sub customer {
my $self = shift; if (@_) { die "Not a customer" unless$_[0]->isa('Customer');
$self->{customer} =$_[0]
}
return $self->{customer}; }  Is this the “right” way? No. Is it a common way? Yes, very. Why is this not the right way? Well first we are assuming that people will only ever pass objects into customer(), and that that object has an isa method. Since Perl guarantees that every object has an isa method the second part is okay, but the first part breaks our code. $object->customer({name => 'Jon'});


Will die quickly complaining that it can’t call isa on an unblessed reference. To fix this we can say in Vanilla Perl

sub customer {
my $self = shift; if (@_) { die "Not an Object (we think)" unless ref$_[0] && ref $_[0] =~ /HASH|ARRAY|SCALAR|GLOB|CODE/; die "Not a customer" unless$_[0]->isa('Customer');
$self->{customer} =$_[0]
}
return $self->{customer}; }  This checks to see if the value passed in is a reference and that reference isn’t one of the standard references. Now mind you this doesn’t work if someone happens to bless their object into a package named after one of the valid reference types (this does happen). Luckily Perl ships with a module now called Scalar::Util that has a blessed function, which works exactly like ref but if the value is not blessed it returns undef meaning we can rewrite this to use Scalar::Util qw(blessed); sub customer { my$self = shift;
if (@_) {
die "Not a customer" unless blessed $_[0] &&$_[0]->isa('Customer');
$self->{customer} =$_[0]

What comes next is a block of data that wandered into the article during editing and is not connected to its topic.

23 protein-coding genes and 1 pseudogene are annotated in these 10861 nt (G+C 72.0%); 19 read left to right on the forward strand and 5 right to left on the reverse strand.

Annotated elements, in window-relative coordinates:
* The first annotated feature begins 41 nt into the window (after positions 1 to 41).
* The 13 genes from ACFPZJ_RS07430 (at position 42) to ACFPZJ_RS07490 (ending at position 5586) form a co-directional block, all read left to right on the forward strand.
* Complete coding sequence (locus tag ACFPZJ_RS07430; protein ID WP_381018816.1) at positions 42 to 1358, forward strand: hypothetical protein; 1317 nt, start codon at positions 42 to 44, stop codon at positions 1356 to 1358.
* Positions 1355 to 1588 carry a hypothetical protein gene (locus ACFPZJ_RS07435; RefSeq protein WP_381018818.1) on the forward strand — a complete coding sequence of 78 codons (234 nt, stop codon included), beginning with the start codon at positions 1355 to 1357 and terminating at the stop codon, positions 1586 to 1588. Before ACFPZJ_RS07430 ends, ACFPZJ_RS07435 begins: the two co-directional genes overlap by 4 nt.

}
return \$self->{customer};
}


This is close to the “right” way to set up a validating accessor in Perl. I’m probably forgetting something, and this only works on the simplest case. In Moose this would be written

has customer => (
isa => 'Customer',
is  => 'rw',
);


In addition because Moose has a concept of Roles, instances can have more than one type. This is similar in concept to how Java’s Interfaces work (and the reason that analogy is often used when explaining Roles)

has customer => (
is   => 'rw',
);


You can even intelligently combine the two options.

has customer => (
isa  => 'Customer',
does => 'Role::BigSpender',
is   => 'rw',
);


Moose will sort out the details and create the right validation code.

This is probably the biggest reason why we claim that using Moose is doing Perl OO the right way. Because it codifies all of the logic that 62 different developers have discovered over the course of their careers as being the “right” way to set up accessors and do validation and makes sure that it is the easiest way to do things by default.

## Everything Else

Now I think I’ve made a reasonable attempt at defining the “right” way to do Perl OO, and explained how that is how Moose works by default without using Moose in the definition only in the explanation. At this point Moose could stop and not have severe start-up penalties and be called Mouse.

But Moose is built around something called Class::MOP. Dealing with the low levels of manipulating raw symbol tables in Perl has always been considered advanced knowledge, but Class::MOP is an Object Wrapper around that. A wrapper designed to build Object Oriented code.

This means that Moose itself is built out of objects and those objects are introspect-able and replaceable. This means that in theory (and generally in practice too), you can replace any piece of Moose with code that operates differently. This is how most of the Moose extensions (those modules starting with MooseX) work.

So not only are the defaults as close to what the “right” way to do OO as those of us who have committed to Moose can come up with, if we’re wrong you can in fact replace just the bits you disagree with us about.

[1] It turns out that Class::Meta, Class::Maker, and Class::Tanagram all have some form of validation baked in. In addition I wasn’t thinking about Mouse or Coat which are both based on Moose and have ported a variation of Moose’s TypeConstraints. I really wasn’t thinking very clearly when I made that comment.